Now that the U.S. and China have agreed on Phase One of a broader trade agreement, we know that a tariff increase on at least $250 billion in Chinese goods to 30% from 25% set for Tuesday will not take place. But a tariff hike announced in September was not rolled back and plans for another hike to go into effect just before the the Christmas holiday on Dec. 15 remain in place.
Still, investors were bullish to end last week, snapping a three week losing streak for the S&P500. With many unanswered questions on the next steps in the trade negotiations, we'll see if that enthusiasm remains, especially as we head into earnings season.
Here's a look at some key events this week:
- Eurozone Industrial Production. How bad are things in Germany?
- Producer Prices in China: September might've been weak, but it's about to get a lot stronger.
- EU GDP
- Economic Indicators for Germany (How bad?)
- U.S. Retail Gas Prices
- EU Consumer Price Index (Inflation is low in the EU. Will it stay that way?)
- Canada Consumer Price Index
- U.S. Retail Sales (September)
- U.S. Industrial Production (September)
- Philadelphia Fed Manufacturing Index
- U.S. Housing Starts (Are low mortgage rates prompting more home building?)
The rest of the year has some major economic events and deadlines that will weigh heavily on investor sentiment. Bank of America's Chief Economist, Ethan Harris, shared this handy calendar that worth paying attention to:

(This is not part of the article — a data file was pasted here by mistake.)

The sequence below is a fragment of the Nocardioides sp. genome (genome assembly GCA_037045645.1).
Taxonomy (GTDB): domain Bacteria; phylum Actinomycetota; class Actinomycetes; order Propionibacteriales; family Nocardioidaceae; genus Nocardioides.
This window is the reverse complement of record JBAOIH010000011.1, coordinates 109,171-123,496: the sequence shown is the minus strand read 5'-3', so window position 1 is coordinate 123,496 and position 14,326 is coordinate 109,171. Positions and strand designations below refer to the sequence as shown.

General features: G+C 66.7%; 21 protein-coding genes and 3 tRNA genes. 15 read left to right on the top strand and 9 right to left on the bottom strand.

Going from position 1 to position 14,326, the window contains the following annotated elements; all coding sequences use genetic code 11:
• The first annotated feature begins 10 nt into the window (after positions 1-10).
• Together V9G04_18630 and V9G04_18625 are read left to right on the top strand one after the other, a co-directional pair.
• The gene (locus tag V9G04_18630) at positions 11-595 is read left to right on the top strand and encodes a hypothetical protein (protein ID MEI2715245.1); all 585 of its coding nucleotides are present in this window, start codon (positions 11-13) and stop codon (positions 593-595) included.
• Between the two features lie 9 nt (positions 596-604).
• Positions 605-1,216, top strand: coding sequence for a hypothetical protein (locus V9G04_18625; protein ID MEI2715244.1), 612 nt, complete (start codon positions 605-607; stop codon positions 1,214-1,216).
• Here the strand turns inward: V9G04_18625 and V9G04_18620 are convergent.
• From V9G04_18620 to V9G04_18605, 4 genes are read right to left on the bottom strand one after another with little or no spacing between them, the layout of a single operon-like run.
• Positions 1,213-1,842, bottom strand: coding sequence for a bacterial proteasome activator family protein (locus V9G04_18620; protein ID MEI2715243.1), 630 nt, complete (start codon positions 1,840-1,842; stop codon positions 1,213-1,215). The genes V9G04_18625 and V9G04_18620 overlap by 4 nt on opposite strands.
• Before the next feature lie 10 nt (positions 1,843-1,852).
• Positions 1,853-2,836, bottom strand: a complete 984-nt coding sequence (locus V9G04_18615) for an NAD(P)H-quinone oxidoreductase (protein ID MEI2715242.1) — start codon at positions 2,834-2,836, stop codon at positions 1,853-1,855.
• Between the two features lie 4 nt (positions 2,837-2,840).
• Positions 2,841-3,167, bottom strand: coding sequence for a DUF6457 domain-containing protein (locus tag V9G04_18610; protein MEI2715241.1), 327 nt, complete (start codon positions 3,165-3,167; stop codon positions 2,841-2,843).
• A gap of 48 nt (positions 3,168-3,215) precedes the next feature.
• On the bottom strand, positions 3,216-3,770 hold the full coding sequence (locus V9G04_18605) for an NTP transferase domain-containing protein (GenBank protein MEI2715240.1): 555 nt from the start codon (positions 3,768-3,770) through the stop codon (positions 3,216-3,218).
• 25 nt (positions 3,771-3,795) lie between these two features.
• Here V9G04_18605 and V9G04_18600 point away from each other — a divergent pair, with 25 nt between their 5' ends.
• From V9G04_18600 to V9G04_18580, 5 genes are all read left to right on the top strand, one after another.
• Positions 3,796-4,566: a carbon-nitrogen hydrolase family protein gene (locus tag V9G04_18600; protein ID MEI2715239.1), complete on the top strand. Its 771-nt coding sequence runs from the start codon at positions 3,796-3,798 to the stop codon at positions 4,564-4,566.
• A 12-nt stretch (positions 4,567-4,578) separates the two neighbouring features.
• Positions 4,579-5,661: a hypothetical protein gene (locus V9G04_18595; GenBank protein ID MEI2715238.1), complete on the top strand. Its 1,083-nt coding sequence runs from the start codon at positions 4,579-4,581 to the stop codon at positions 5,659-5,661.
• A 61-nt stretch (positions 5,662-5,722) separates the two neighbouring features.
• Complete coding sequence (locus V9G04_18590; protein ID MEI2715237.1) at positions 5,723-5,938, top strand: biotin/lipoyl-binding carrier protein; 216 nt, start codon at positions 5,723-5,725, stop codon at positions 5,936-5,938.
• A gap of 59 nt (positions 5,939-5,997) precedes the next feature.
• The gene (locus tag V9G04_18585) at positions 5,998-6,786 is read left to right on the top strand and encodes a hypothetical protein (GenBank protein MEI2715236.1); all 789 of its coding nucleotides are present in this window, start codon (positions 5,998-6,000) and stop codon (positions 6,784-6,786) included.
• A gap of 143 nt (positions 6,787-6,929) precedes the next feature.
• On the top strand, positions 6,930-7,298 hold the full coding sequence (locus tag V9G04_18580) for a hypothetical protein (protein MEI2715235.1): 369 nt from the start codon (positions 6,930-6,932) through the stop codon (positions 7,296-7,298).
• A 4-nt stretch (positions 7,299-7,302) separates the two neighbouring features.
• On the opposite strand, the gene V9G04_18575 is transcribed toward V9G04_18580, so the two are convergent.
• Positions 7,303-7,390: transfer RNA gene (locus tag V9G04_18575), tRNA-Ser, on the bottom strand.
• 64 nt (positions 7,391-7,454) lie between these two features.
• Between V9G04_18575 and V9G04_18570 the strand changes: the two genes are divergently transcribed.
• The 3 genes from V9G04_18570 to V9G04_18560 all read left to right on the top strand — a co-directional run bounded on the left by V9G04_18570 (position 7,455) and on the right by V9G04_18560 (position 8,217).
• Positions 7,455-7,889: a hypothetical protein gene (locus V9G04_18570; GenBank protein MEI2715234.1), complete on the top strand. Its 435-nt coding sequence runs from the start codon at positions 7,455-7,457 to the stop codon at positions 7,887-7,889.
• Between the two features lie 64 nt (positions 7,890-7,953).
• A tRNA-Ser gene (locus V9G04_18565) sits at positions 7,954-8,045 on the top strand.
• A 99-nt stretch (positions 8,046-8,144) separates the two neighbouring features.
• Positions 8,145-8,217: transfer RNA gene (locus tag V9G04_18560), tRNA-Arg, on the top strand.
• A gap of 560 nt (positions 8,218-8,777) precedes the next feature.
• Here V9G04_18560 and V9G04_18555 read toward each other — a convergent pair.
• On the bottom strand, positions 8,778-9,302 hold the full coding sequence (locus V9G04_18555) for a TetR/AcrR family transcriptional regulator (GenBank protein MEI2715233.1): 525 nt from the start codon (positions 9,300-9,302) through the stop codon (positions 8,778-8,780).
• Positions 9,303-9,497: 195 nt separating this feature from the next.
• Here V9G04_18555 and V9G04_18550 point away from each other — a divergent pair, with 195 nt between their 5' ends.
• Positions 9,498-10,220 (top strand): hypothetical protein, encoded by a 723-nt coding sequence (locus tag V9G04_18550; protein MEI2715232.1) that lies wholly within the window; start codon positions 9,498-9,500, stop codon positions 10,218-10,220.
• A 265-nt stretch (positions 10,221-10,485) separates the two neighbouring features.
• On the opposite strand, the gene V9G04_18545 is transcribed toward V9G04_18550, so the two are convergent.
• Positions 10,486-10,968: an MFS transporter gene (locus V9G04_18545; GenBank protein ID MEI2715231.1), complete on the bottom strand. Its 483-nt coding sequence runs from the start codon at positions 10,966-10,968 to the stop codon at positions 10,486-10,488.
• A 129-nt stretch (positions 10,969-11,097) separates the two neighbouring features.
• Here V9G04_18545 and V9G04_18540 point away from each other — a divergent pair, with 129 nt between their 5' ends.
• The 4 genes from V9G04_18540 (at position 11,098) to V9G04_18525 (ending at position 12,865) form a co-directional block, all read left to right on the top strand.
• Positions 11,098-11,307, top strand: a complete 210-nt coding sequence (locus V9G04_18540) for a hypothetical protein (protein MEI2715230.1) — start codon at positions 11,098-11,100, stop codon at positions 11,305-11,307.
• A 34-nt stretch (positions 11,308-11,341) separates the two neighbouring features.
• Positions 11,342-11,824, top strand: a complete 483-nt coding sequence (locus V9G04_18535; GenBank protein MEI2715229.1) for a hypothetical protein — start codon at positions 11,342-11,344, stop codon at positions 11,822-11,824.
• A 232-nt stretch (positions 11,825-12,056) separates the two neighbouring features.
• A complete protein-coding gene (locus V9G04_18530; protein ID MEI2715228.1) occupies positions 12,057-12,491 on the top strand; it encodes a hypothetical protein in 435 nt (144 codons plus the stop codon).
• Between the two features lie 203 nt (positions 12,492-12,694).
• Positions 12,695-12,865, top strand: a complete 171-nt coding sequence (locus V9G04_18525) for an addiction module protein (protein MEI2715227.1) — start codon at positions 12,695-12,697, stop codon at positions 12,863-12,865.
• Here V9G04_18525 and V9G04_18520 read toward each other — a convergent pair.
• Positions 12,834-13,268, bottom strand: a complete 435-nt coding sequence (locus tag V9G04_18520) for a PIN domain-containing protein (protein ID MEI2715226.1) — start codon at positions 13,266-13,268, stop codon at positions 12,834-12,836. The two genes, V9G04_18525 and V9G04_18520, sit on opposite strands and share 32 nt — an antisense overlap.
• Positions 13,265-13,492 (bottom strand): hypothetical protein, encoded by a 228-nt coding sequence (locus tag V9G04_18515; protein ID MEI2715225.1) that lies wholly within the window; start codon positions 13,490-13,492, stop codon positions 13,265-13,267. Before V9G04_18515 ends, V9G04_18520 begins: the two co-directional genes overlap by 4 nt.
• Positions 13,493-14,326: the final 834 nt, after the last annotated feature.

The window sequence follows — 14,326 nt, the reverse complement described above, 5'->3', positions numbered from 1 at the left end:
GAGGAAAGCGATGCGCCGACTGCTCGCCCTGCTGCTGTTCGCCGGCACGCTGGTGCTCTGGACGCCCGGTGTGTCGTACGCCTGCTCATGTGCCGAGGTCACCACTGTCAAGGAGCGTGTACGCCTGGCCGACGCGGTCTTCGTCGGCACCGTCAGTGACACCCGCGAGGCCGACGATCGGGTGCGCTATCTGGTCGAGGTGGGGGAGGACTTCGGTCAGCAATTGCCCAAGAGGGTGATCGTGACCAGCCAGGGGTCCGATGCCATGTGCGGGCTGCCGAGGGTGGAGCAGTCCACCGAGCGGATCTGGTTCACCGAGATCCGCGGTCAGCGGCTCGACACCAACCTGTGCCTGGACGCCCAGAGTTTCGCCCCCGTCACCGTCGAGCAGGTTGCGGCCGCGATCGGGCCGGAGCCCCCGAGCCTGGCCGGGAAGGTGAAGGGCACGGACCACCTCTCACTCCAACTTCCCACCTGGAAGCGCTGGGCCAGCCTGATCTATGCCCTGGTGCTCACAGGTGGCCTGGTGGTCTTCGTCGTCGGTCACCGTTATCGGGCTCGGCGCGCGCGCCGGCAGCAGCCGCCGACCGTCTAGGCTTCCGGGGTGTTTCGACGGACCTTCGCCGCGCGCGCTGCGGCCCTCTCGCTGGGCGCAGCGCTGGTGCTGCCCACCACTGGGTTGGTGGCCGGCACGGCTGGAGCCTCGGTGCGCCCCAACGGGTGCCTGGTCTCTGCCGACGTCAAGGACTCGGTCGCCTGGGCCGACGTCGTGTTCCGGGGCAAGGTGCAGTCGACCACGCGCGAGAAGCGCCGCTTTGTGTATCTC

There was some hope that British Prime Minister Boris Johnson would be able to work on a compromise with Parliament and the EU over the weekend to meet the October 31st Brexit deadline, but those appear to have diminished, according to various reports. At issue, is whether or not there will be a customs border between Ireland and Northern Ireland, and how that would work. This week will be crucial in determining whether the U.K. will request an extension to the deadline at the end of the month, or face a hard Brexit and leave the Eu with no deal.
Earnings Season Begins
Third quarter earnings season gets underway next week, and while that quarter is deep in our rear view mirrors, its what companies say about the future that we care about.
About 180 companies in the S&P 500 report next week, and the banks really kick things off on Tuesday with JPMorgan(JPM), Citigroup(C), and Goldman Sachs(GS) among the majors reporting results. Lower interest rates impact their net interest income (the money they make by borrowing low and lending higher), but positive news on the trade front will help their businesses, a lot.
We'll also hear from the online brokers like E*TRADE(ETFC) next week. Their businesses have been rocked by the zero commission battle we have been reporting on, so it will be interesting to see what they say about how they will make up for that last revenue.